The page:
It's as if Luhrmann, in an effort to court the youth audience that responded to Moulin Rouge and Romeo + Juliet, front-loaded the movie with sex, fast cars, and outrageous visuals to reassure us that it's not another stuffy adaptation of a “classic,” only to settle into what is a fairly respectful interpretation, with what by Luhrmann's standards are restrained characterizations and performances. We wait and we wait for Daisy, under Gatsby's pressure, to “tell Tom,” while their hysteria builds; we begin to realize that their pure love is his illusion, that unlike him she is stuck in the mire of everyday life, where pure love does not exist; where there are constraints of shared values, background, experiences, and of money and scandal; we understand at last that she's frail and flawed and lacks the courage to break with her husband, but at the same time that emotions and loyalties aren't as monolithic as Gatsby demands.

Yes, that's quite a lot for a contemporary movie. It would be quite a lot for a contemporary novel.

The Platonic Idea of Leonardo DiCaprio

This is certainly the early-21st-century metrosexual/emo Gatsby, with two floppy-haired, ageing boy-men – or (to paraphrase Camille Paglia) – lesboy-men in the roles of Nick and Gatsby. And although, or because, the movie is all about the men, it's a movie directed at women. I'm perfectly serious that I think DiCaprio must have been CGI-ed into the dashingly handsome, blond-locked leading man that his teen idol youth promised, into the Platonic Idea of himself instead of the bloated former pretty-boy he actually became; and the odd-looking Maguire is a surprisingly compelling camera object. Nor is Luhrmann afraid to exploit the male leads' feminine beauty, his vibrant palette bringing out tints in hair and eyes.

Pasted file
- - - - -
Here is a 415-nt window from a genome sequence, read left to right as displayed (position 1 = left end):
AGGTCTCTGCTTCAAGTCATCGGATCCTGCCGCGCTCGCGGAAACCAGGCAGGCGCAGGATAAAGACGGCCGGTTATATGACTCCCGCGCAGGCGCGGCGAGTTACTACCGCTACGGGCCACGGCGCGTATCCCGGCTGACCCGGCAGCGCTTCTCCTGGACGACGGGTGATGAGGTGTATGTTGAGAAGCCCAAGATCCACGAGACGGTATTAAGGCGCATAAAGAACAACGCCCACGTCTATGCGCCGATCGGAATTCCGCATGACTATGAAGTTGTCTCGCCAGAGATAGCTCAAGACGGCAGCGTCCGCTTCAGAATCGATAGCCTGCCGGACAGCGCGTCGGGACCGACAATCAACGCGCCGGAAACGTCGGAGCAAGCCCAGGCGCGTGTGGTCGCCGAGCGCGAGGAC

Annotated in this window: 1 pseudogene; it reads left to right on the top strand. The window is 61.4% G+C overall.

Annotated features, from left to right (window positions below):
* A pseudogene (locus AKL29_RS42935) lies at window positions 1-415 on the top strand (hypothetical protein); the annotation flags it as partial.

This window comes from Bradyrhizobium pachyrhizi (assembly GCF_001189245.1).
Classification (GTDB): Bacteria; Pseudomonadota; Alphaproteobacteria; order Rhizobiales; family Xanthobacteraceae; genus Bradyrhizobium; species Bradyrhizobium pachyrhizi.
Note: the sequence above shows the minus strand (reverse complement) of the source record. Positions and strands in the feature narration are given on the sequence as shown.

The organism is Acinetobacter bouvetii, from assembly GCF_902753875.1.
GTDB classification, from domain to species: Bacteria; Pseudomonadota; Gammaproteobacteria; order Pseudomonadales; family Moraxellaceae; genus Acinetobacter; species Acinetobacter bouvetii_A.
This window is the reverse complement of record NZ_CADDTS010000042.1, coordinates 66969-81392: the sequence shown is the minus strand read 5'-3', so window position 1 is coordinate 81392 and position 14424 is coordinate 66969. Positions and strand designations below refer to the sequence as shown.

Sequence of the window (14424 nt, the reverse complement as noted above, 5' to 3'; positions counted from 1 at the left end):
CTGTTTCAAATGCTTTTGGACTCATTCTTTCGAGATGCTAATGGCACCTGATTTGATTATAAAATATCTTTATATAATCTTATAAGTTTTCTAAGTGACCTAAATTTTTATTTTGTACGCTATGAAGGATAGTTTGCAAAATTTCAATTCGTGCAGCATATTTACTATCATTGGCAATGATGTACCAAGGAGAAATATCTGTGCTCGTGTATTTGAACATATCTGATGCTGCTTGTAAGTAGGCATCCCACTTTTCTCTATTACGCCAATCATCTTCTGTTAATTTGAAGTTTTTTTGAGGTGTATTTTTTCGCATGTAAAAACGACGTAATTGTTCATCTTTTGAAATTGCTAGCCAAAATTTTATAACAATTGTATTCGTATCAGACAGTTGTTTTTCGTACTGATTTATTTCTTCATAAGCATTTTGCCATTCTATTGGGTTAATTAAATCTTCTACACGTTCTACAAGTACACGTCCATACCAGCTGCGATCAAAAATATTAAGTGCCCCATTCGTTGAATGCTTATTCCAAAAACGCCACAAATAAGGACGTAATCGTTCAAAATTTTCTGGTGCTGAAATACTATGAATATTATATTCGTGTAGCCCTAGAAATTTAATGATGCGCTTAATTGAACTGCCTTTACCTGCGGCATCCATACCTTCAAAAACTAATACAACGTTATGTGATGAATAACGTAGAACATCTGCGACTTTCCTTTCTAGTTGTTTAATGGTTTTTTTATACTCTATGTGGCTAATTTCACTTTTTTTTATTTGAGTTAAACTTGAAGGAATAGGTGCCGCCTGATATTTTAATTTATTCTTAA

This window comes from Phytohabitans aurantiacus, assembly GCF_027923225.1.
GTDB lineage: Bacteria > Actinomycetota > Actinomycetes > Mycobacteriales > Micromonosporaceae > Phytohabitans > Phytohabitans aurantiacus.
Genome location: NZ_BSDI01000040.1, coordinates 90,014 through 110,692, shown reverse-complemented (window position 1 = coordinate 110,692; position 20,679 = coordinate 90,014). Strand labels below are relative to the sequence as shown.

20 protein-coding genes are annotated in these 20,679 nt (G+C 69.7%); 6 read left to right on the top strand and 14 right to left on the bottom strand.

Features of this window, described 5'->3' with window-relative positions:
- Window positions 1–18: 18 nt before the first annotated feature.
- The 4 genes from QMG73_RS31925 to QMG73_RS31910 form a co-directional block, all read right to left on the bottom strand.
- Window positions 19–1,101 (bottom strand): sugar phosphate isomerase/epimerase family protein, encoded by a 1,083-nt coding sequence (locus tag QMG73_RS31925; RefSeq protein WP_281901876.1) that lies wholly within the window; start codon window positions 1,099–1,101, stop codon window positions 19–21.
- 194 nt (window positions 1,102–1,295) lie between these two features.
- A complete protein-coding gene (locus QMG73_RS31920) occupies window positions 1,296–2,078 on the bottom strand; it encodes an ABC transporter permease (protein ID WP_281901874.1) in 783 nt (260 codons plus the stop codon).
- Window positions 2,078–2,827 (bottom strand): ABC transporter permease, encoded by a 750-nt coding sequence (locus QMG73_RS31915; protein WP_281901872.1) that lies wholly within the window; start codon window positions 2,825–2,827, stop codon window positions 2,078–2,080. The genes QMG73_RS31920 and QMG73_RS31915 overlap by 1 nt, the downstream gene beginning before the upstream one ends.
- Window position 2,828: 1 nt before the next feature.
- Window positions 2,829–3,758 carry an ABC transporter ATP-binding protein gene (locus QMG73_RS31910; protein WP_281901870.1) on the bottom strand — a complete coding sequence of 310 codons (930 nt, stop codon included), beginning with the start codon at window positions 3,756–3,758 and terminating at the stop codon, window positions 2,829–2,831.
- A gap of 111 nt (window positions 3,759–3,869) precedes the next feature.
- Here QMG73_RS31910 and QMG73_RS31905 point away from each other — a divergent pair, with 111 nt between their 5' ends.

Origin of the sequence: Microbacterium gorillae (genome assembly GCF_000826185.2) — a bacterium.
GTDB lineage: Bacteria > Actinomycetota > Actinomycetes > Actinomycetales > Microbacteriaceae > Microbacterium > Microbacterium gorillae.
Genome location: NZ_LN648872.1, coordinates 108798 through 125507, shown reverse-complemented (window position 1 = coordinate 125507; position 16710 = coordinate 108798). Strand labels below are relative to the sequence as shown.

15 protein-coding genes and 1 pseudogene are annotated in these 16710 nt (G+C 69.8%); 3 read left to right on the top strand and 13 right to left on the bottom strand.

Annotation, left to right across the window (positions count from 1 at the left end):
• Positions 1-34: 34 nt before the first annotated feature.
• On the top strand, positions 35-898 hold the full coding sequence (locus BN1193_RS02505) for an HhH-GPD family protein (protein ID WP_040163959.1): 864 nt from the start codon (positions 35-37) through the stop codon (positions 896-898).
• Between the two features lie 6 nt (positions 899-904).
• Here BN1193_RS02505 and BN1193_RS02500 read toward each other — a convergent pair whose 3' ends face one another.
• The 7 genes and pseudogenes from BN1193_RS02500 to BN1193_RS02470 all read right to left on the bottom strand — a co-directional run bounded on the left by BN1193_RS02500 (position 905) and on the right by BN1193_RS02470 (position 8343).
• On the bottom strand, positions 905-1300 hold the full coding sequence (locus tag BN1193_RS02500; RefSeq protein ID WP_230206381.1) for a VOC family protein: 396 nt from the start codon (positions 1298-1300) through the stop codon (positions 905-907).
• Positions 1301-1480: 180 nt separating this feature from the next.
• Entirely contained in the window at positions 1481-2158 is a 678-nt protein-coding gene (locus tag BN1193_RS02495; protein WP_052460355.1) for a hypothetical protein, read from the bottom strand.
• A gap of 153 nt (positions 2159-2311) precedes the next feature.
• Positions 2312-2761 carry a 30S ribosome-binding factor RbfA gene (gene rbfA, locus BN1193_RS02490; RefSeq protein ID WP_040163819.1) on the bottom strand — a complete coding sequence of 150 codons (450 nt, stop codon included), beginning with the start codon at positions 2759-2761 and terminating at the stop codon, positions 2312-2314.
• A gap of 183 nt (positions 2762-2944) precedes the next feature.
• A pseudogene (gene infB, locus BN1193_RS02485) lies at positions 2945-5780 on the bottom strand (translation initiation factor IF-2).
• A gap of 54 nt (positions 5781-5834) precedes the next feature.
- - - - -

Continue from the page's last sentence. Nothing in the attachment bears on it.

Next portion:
I don't know how good a Jay Gatsby DiCaprio makes (I'll have an opinion after I've re-read the book), but his Gatsby may be the best Mr. Darcy put on the screen to date. The movie is all about the men, but they, and we, wait for Daisy's decision, and DiCaprio's nervous, unswerving, unrequited devotion to her is the Prince Charming plot of Pride and Prejudice writ even larger; Luhrmann even lets him appear comical because it will make him more endearing. That this Prince Charming plot is going to take a tragic turn doesn't matter to the Twilight-loving demographic Luhrmann's aiming at (hence the “comic book Darkness” of which a Fitzgerald-loving friend who hates the movie complained); in fact it makes it better; he's going to die for her – again. The casting of DiCaprio is not entirely a matter of his leading man charisma and once-upon-a-time (and still fondly remembered, to the point of blotting out the present) blond good looks; even more, it draws on his “great lover” roles in Titanic and, to a lesser extent, Luhrmann's own Romeo + Juliet. But the Titanic role, his most iconic, was true love as self-sacrifice as suicidal masochism.